Angel Investing: The Devil is in the Details

As you move up the career and net worth ladder, you will be presented with opportunities from generally well-meaning friends, colleagues and aquaintances about the exciting world of ‘angel investing’.   You probably already heard the words before and perhaps even imagined fantasy visions of getting a mouth-watering 100x or 1000x returns from picking the next Google, Amazon or Facebook.   Such salivating images of lucre are difficult for mere mortals like us to overcome.

Besides, who doesn’t love being called an angel?

Are you willing to be an angel?

Over the last few years, I was also presented with such opportunities, and have invested some money in start-ups as an angel investor.   For me, the learning from being an angel investor and working with starry-eyed, passionate entrepreneurs was also a big motivator, along with the promise of earning returns far in excess of what the stock market can provide.  

The promise of lucrative returns aside, there is a real devil hidden among the world of angels.  

That devil is in the details.

So, here’s my simple guide to angel investing.

  1.  Avoid angel investing.   As much as you can.   Trust me when I say this, you are not missing much by not participating in this small corner of the capital markets.  Sure it sounds ‘sexy’ but due to strong survivorship bias, you only hear about the extraordinary home runs like Google, Amazon etc. and rarely about the vast majority of failures.  For every Facebook, there are at least 50 Facedowns out there. This is a very illiquid investment that pays no dividends – so, be prepared for your money being locked up for 3-5 years or more.  All your upside comes only when your shares are sold at a profit (‘liquidation event’).  There is an element of luck to every entrepreneurial success story that doesn’t get talked about.  
  2. Limit to small % of your net worth.   If the exciting world of start-ups, entrepreneurs, angels, seed funding, series A, mezzanine funding and all that jargon – not to mention the dream of earning a multiple of your investment – are too attractive for you, then enter the field with a clear upper investment threshold.  I suggest no more than 5% of your net worth, at the very maximum. That too, spread it across at least 5 investments if not more, so that any one start-up failing puts your risk at 1% or less of your net worth.  Even if one of those five investments does well, the gains will make up for the losses in others.  That’s the way it works with early-stage start-ups.
  3. Don’t pride on your due diligence.   You may have a top-tier MBA, have done valuations for a living, good at marketing and business development or an expert in product design and development.  No matter how good you are in your profession, you have a huge handicap in the angel investing world.  You cannot do due diligence beyond a point.  It is easy to get impressed with the potential upside without understanding the magnitude of risks along the way.   In early stage start-ups, it is ultimately about your faith on the entrepreneur and the passion he/she brings to the table that matter.  Also, did I mention luck?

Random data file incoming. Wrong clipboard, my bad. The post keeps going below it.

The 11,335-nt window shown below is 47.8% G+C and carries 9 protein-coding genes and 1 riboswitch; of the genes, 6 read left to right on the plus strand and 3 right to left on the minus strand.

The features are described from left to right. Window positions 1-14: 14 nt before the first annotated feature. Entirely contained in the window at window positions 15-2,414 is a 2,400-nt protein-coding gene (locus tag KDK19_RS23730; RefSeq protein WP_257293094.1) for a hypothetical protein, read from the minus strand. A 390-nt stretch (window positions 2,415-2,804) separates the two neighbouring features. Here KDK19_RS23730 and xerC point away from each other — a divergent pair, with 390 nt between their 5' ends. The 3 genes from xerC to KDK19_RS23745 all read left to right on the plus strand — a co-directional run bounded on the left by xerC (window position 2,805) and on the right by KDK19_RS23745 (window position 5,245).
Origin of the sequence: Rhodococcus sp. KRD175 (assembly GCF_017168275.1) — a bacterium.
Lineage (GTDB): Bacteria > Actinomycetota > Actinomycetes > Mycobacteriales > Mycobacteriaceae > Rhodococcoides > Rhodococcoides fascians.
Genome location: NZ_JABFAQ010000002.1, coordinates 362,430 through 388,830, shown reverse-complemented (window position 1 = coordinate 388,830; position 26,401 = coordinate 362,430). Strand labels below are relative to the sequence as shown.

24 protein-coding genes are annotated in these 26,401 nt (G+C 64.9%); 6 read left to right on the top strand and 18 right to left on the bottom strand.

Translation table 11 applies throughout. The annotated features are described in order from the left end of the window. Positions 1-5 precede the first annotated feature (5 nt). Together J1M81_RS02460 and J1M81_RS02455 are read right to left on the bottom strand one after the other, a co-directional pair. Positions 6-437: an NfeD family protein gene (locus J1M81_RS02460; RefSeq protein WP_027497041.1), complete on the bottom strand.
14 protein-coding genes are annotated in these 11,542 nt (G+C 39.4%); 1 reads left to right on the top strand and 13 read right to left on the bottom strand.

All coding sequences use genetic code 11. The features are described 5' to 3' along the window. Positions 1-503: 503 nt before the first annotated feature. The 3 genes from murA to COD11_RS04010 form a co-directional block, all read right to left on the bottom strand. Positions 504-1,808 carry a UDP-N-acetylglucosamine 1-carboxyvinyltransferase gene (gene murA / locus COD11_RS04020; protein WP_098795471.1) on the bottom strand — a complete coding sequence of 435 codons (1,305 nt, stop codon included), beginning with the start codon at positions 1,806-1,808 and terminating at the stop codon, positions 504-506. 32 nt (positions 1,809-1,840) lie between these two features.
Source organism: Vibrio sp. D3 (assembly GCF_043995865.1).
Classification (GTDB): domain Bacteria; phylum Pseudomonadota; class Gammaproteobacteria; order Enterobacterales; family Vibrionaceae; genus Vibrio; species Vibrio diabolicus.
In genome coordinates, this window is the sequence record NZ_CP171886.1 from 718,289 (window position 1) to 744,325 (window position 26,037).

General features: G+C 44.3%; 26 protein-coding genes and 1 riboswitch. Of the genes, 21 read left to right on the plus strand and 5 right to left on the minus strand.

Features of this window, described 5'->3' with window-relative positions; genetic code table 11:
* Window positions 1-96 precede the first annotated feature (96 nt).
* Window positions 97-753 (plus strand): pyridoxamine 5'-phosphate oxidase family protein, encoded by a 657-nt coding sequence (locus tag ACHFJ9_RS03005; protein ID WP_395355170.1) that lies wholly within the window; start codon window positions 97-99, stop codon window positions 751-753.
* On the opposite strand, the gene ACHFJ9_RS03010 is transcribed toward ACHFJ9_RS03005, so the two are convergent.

4. Money with guidance is better than only money.   If you have a particular skill in the market segment or product area of the start-up, you should ask to be a mentor or Board member of that start-up in addition to being an angel investor.   This way, you play an active role in shaping the future of the start-up, you get to learn where the skeletons are buried and importantly, this increases your chances of making a profitable exit in the future. 
  5. Read contracts backwards and forwards.  Even if you are investing $5000 or even less into the company, understand your rights as a minority stakeholder.   It may be expensive to hire a lawyer but that would be best if you can.  At least be familiar with shareholder agreements and share subscription agreements (read up on your local library’s books on venture capital).  Get familiar with legal terms such as liquidation preferences, seniority rights, reserved matters etc.
  6. Understand you can still get screwed.  Despite all your best efforts, this can happen.  The general outlook of most start-ups is that prospective new investors are like a hot-looking model to be wooed while the previous round investors are like a spouse who has put on 30 pounds and watches TV all day.   Naturally, they will be eager to sign away your rights as a previous investor in order to meet the demands of new investors.   Also, your hope of cashing out at the next investment round can be crushed by the new investor imposing a large (40% or more) discount to the current valuation to purchase previous minority shares!  Just one clause like this is a direct hit on your ‘dream’ profits.  Expect these type of deals will happen because the last thing a new investor cares about is the profit that his investment will give you – the previous round investor.  In fact, he wants you along for the ride as long as possible so he feels reassured more people’s money is tied up in the company’s future.   This is another risk that you cannot do much about and must accept it as part of playing the ‘angel’.    

Where angels fear to tread.

I have invested modest amounts in four start-ups so far.  Two of them seem to be doing OK but others are barely treading water.   I hope to recover more than my cost when the exits happen, but I am under no illusion that I have the next Google in hand.  Forget 10x or 100x, I would be happy to have a return just about twice what a broad stock market index returns.  In the world of venture capital, that’s a tiny return.  Still, I have come to understand that forces way beyond my control can diminish even a realistic expectation.   

Despite all the risks above, there is always this dream of being the early investor in the next Uber or Facebook.   This is what drives many in the angel investing community, but for vast majority of retail investors out there, this is not an appropriate asset class.  Perhaps that’s why SEC and similar regulatory agencies in other countries restrict this to only ‘accredited’ investors – a qualification that comes with a significant income ($200,000/year) or net worth ($1 million+, not including primary residence) thresholds.   While there is no assurance the investors who qualify are any better, the government seems to think that these folks should be able to understand the risks and handle the losses that may come.